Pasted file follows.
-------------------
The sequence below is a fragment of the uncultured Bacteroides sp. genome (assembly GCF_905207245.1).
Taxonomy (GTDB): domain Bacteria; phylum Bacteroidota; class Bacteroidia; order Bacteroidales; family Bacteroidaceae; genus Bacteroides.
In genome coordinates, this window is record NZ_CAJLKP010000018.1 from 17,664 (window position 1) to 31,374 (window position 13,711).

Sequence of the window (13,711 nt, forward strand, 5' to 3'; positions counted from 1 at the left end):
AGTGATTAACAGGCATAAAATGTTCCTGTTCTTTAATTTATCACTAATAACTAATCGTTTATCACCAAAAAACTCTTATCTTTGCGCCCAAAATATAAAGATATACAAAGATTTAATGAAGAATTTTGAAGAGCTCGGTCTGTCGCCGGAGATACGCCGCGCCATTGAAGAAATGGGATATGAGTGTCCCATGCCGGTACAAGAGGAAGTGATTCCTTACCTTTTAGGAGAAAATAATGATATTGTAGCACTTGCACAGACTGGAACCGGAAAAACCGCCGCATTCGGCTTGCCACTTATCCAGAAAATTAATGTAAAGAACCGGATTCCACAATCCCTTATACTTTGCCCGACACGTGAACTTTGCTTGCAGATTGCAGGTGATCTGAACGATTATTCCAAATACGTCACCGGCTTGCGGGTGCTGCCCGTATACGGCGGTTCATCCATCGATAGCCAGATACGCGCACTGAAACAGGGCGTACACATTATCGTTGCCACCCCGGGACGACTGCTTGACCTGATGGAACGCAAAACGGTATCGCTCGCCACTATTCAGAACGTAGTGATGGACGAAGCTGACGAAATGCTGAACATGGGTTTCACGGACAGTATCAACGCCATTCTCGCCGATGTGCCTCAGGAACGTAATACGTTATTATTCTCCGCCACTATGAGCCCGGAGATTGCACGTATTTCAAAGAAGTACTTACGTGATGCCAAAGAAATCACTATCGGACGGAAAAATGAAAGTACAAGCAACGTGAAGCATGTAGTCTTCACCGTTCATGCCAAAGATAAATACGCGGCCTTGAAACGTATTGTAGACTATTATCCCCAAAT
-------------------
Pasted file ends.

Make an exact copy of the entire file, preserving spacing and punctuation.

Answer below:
The sequence below is a fragment of the uncultured Bacteroides sp. genome (assembly GCF_905207245.1).
Taxonomy (GTDB): domain Bacteria; phylum Bacteroidota; class Bacteroidia; order Bacteroidales; family Bacteroidaceae; genus Bacteroides.
In genome coordinates, this window is record NZ_CAJLKP010000018.1 from 17,664 (window position 1) to 31,374 (window position 13,711).

Sequence of the window (13,711 nt, forward strand, 5' to 3'; positions counted from 1 at the left end):
AGTGATTAACAGGCATAAAATGTTCCTGTTCTTTAATTTATCACTAATAACTAATCGTTTATCACCAAAAAACTCTTATCTTTGCGCCCAAAATATAAAGATATACAAAGATTTAATGAAGAATTTTGAAGAGCTCGGTCTGTCGCCGGAGATACGCCGCGCCATTGAAGAAATGGGATATGAGTGTCCCATGCCGGTACAAGAGGAAGTGATTCCTTACCTTTTAGGAGAAAATAATGATATTGTAGCACTTGCACAGACTGGAACCGGAAAAACCGCCGCATTCGGCTTGCCACTTATCCAGAAAATTAATGTAAAGAACCGGATTCCACAATCCCTTATACTTTGCCCGACACGTGAACTTTGCTTGCAGATTGCAGGTGATCTGAACGATTATTCCAAATACGTCACCGGCTTGCGGGTGCTGCCCGTATACGGCGGTTCATCCATCGATAGCCAGATACGCGCACTGAAACAGGGCGTACACATTATCGTTGCCACCCCGGGACGACTGCTTGACCTGATGGAACGCAAAACGGTATCGCTCGCCACTATTCAGAACGTAGTGATGGACGAAGCTGACGAAATGCTGAACATGGGTTTCACGGACAGTATCAACGCCATTCTCGCCGATGTGCCTCAGGAACGTAATACGTTATTATTCTCCGCCACTATGAGCCCGGAGATTGCACGTATTTCAAAGAAGTACTTACGTGATGCCAAAGAAATCACTATCGGACGGAAAAATGAAAGTACAAGCAACGTGAAGCATGTAGTCTTCACCGTTCATGCCAAAGATAAATACGCGGCCTTGAAACGTATTGTAGACTATTATCCCCAAAT